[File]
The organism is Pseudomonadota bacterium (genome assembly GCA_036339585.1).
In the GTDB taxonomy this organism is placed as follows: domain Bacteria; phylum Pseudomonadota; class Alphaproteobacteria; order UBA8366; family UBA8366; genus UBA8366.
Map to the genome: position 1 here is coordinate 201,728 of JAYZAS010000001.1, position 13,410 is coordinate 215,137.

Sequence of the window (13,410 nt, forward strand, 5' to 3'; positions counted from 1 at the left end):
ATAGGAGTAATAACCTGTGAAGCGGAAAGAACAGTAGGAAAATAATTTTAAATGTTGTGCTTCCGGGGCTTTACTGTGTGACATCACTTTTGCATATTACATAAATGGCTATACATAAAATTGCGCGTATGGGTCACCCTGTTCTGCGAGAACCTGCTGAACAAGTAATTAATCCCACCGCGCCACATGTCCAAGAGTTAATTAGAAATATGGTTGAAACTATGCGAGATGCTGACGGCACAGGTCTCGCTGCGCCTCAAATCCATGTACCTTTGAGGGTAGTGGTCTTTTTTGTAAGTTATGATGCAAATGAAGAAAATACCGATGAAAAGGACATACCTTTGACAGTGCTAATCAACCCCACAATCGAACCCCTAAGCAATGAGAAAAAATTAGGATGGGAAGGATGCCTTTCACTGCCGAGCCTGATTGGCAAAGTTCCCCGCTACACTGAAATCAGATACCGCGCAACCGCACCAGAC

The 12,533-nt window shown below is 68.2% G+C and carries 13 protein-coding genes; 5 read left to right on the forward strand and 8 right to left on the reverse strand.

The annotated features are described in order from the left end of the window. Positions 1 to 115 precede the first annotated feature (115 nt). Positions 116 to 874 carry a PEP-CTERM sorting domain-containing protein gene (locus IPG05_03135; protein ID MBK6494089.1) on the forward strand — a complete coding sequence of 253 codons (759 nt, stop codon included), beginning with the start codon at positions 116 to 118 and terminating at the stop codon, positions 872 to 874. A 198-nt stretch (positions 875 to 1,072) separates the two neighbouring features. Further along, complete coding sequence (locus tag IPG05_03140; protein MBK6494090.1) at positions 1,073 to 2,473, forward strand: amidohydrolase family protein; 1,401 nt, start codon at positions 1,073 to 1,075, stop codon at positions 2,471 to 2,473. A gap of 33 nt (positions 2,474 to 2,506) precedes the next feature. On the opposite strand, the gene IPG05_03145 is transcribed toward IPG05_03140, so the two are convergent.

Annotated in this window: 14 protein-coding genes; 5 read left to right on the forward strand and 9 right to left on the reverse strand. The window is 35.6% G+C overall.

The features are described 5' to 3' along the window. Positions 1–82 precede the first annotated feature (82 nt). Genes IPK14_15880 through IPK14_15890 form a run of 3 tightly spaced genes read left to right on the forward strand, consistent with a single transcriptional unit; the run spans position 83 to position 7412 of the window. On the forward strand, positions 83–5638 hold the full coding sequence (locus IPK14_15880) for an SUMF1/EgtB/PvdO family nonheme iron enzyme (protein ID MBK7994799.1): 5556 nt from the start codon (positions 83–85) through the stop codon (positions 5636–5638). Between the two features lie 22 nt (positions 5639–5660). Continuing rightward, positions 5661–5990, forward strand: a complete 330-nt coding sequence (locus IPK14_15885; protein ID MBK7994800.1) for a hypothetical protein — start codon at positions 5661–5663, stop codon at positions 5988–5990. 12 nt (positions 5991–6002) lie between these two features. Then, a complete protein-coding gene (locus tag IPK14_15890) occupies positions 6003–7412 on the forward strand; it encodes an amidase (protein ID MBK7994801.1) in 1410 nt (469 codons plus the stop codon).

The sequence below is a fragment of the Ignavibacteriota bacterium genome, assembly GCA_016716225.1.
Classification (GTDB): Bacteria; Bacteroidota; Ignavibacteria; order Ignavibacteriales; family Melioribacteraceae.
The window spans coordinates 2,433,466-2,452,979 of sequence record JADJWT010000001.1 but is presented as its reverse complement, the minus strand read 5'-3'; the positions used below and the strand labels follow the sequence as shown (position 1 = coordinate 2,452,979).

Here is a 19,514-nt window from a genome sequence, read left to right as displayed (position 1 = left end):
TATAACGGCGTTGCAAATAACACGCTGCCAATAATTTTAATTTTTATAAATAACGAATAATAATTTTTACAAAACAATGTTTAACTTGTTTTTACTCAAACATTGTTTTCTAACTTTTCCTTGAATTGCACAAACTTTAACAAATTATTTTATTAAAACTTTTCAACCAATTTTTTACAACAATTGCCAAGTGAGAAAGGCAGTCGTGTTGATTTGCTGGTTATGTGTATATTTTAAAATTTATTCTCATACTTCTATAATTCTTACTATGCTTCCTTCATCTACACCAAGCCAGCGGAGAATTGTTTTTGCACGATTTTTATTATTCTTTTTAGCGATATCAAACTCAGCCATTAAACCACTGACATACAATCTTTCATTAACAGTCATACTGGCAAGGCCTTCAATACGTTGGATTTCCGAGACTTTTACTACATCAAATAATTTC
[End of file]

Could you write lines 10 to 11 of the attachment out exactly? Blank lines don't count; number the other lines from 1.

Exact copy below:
The sequence below is a fragment of the Ignavibacteriota bacterium genome, assembly GCA_016716225.1.
Classification (GTDB): Bacteria; Bacteroidota; Ignavibacteria; order Ignavibacteriales; family Melioribacteraceae.